* Zoom in on the “good parts”—on the events leading directly to change. We don’t need to hear about the two hours your hero spends grooming his horse…just the one-sided conversation he has with his horse about last night’s squabble with his lover, and how that conversation helps him work out his next move.




Here, as with chapter endings, variety is the name of the game. Too many long sentences lull the reader into a stupor. Too many short ones begin to sound choppy. Short paragraphs provide breaks for the eye, but make them too short—or have too many in the span of a few pages—and they start to seem disjointed. Striking the right balance isn’t an exact science. It’s largely a matter of feel.

  1. Let the action dictate the flow. Use longer sentences and paragraphs to describe a pleasant day at the beach. Use shorter, more breathless prose to describe a frantic chase scene, or the seconds before an orgasm. Long sentences can suggest contemplation, wistfulness, uncertainty, formality, or a gradual change in opinion, among other things. Short sentences may denote decisiveness, anger, excitement, or a surprising development.
  2. Consider the POV character’s state of mind. A frightened, desperate character might think in sentence fragments—“In the roof! No, the walls! A rat! Fuck me!”—but describe the situation in long, run-on sentences—“I thought I heard squeaking, and then a ceiling tile fell down, and there’s rats in the walls and I can hear them and they’re everywhere, and dear God, GET THEM OUT!”
  3. Beware of excessive “impact paragraphs”. These are single-sentence paragraphs designed to jar the reader—for example, “I stood on the bridge with my face to the sun. The wind blew, sweet and fragrant, from somewhere in the south.

Then the earth tore open.”

A few “impact paragraphs” per manuscript are fine. More than that, and they start to lose their oomph. If you want to do one, make sure it really is shocking…and that it actually works better on its own. Often, the effect is greater if the shocking event comes at the end of a generally soothing sentence, with no warning or preamble whatsoever.

  1. Read your manuscript aloud. One great way to check your flow is reading your manuscript aloud. Does it flow off the tongue, or does it sound stilted? (If you can’t read aloud, Word can do it for you. Highlight the section you want read, go to the Review tab, and hit Read Aloud.)




  1. Avoid excessive filtering phrases. Unless you want to put distance between the reader and what the character is experiencing, or imply that the character wants to dissociate from their experience, avoid phrases like “he saw,” “he felt,” “he could smell,” et cetera. Just get to the good part.He looked out the window and saw that the leaves had turned yellow. >>> He looked out the window. Yellow leaves stirred in the breeze.

    The dress felt like a vise constricting her waist. >>> The dress pinched at the waist. Her breathing went shallow.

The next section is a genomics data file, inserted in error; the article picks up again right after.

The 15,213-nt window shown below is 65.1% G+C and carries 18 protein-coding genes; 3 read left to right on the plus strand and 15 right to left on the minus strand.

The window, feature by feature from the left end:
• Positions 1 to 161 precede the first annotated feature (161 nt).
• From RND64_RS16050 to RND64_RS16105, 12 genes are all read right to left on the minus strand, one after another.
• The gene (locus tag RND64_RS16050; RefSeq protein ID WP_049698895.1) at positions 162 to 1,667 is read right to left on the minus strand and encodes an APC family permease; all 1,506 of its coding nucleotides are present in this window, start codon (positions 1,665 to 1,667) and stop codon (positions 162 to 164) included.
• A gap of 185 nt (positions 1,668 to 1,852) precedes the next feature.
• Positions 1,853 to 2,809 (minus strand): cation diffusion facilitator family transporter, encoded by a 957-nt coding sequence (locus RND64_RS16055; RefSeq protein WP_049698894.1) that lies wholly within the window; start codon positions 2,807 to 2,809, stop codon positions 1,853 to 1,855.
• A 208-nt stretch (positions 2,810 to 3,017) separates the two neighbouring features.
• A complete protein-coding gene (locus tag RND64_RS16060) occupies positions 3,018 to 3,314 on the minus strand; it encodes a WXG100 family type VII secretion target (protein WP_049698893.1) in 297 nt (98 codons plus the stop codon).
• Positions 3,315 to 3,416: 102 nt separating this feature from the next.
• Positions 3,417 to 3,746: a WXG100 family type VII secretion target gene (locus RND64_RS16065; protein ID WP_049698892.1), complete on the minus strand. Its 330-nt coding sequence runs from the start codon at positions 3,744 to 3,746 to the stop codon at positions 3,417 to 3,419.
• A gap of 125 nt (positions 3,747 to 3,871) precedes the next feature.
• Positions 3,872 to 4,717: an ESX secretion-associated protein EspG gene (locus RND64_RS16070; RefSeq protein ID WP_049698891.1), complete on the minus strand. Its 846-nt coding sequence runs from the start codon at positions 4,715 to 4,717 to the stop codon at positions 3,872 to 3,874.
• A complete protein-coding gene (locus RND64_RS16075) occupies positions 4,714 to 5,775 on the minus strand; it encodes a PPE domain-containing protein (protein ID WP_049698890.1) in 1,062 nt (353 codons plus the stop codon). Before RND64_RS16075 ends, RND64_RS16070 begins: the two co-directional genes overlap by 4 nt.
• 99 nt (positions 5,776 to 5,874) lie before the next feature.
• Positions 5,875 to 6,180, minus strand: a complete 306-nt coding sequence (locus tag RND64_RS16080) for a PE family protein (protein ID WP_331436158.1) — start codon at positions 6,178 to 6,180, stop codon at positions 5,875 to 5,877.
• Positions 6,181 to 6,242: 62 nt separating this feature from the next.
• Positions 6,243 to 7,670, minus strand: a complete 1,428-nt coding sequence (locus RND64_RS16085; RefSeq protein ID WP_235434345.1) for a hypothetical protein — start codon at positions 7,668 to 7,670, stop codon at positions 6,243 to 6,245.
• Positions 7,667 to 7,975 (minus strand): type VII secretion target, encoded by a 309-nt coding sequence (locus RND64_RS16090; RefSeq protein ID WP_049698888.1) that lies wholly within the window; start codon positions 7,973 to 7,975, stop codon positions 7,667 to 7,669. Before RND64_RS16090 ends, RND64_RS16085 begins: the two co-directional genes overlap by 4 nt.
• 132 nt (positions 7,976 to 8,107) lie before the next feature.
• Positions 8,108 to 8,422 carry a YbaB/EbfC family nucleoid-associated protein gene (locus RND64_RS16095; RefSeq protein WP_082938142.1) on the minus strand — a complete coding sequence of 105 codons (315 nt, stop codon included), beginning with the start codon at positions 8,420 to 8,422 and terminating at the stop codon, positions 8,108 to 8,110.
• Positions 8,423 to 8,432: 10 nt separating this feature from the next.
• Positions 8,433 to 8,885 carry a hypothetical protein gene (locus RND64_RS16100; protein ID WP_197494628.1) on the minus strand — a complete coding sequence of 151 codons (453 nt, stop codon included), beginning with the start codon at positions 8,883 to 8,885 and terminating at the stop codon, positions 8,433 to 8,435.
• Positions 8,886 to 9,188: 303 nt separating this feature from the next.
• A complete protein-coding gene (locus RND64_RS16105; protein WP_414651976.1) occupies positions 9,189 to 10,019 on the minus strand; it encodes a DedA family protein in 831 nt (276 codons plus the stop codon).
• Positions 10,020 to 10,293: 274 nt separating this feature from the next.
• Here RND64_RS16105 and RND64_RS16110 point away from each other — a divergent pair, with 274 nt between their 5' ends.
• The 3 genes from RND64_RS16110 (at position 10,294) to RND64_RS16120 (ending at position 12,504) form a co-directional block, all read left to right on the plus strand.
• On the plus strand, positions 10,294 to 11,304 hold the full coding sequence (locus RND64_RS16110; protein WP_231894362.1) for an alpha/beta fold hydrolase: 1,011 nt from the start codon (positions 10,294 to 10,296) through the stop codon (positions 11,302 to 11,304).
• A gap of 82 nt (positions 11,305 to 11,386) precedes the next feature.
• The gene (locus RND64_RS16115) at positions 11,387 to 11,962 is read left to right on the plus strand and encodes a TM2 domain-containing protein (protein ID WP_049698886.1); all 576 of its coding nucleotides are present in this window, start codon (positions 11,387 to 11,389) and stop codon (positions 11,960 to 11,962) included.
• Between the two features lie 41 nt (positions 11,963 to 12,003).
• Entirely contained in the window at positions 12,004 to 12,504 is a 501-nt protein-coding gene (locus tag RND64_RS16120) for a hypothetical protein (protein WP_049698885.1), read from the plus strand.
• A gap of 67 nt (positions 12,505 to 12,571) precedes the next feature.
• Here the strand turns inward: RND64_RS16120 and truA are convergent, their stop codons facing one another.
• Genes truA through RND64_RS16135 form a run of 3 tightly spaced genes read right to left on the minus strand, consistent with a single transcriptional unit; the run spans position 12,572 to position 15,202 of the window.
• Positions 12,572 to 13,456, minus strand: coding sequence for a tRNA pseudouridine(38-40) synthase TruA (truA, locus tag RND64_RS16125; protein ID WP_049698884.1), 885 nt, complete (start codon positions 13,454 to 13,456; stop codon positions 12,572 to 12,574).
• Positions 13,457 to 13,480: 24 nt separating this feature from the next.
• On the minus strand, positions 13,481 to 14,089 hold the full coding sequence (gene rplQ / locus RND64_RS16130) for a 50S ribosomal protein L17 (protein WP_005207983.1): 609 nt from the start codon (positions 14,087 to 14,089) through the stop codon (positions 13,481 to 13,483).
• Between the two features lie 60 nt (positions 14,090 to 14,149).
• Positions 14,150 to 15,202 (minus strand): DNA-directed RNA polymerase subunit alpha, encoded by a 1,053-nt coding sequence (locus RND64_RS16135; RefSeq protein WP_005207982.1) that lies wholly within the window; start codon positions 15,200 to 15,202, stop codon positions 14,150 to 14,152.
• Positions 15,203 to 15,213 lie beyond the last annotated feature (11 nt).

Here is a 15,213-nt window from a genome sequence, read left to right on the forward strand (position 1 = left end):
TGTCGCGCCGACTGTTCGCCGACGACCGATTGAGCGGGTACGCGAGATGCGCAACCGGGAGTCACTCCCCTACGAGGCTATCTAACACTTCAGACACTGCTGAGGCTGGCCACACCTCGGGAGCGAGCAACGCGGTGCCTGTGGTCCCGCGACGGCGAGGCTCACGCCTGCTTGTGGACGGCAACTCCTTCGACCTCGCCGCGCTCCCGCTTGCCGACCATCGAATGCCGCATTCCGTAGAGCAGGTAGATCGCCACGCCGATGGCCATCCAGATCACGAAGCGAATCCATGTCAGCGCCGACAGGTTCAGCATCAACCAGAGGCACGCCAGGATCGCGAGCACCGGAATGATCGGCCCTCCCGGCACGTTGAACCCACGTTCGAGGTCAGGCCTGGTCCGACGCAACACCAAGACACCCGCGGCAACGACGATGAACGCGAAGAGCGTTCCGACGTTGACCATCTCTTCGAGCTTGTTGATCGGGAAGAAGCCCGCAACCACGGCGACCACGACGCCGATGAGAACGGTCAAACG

2. Avoid clunky “stage directions.” When describing a character’s actions, eliminate anything that’s obvious from context. “She turned to look over her shoulder and saw that…” becomes “She whirled and the dog was there, ripping up her couch.”
  3. Avoid clichés/convenient phrases. We’ve all rolled our eyes at a “she let out a breath she hadn’t realised she was holding” or a promise of “no more secrets”. If you catch yourself about to deploy an overused phrase, ask yourself, is there another way to say this? Can this be left out?
  4. Avoid redundancies. Be on the lookout for phrases like “shrugged his shoulders,” “continued on,” “nodded his head,” et cetera. You wouldn’t shrug your foot, continue any way but on, or nod your genitals, so you don’t need to clarify further.
  5. Use strong, specific verbs. Instead of walked slowly, try trudged or meandered (depending on mood). Instead of “The wind made a whispering sound in the trees,” try “The wind soughed, murmured, or sighed in the trees.” Using strong verbs cuts down on the need for adverbs. Similarly, a single strong adjective often works better than several less evocative ones.6. Be aware of your own pet phrases. Do all your characters have “startlingly” green eyes? When they’re surprised, does their heart “skip a beat”? Is their pulse always “thundering in their ears”? Try to vary it up.




A sentence in passive voice is one in which the subject is acted upon, rather than performing an action. A quick and hilarious test for the passive voice is to add “…by zombies” to the end of your sentence. If it still makes sense, you’ve probably used passive voice.

“The old man was burgled…by zombies.” > passive voice.

“The old man surprised a burglar…by zombies.” > not passive voice.


NOTE: some writers confuse any use of the verb “to be” with passive voice. “It was cold” is telling, and it’s not very exciting, but it’s not passive voice. Same with “He was a person who liked to be comfortable.” It’s a good idea to avoid excessive use of “there was,” “it was,” et cetera, but if no subject is being acted upon, it’s not passive voice.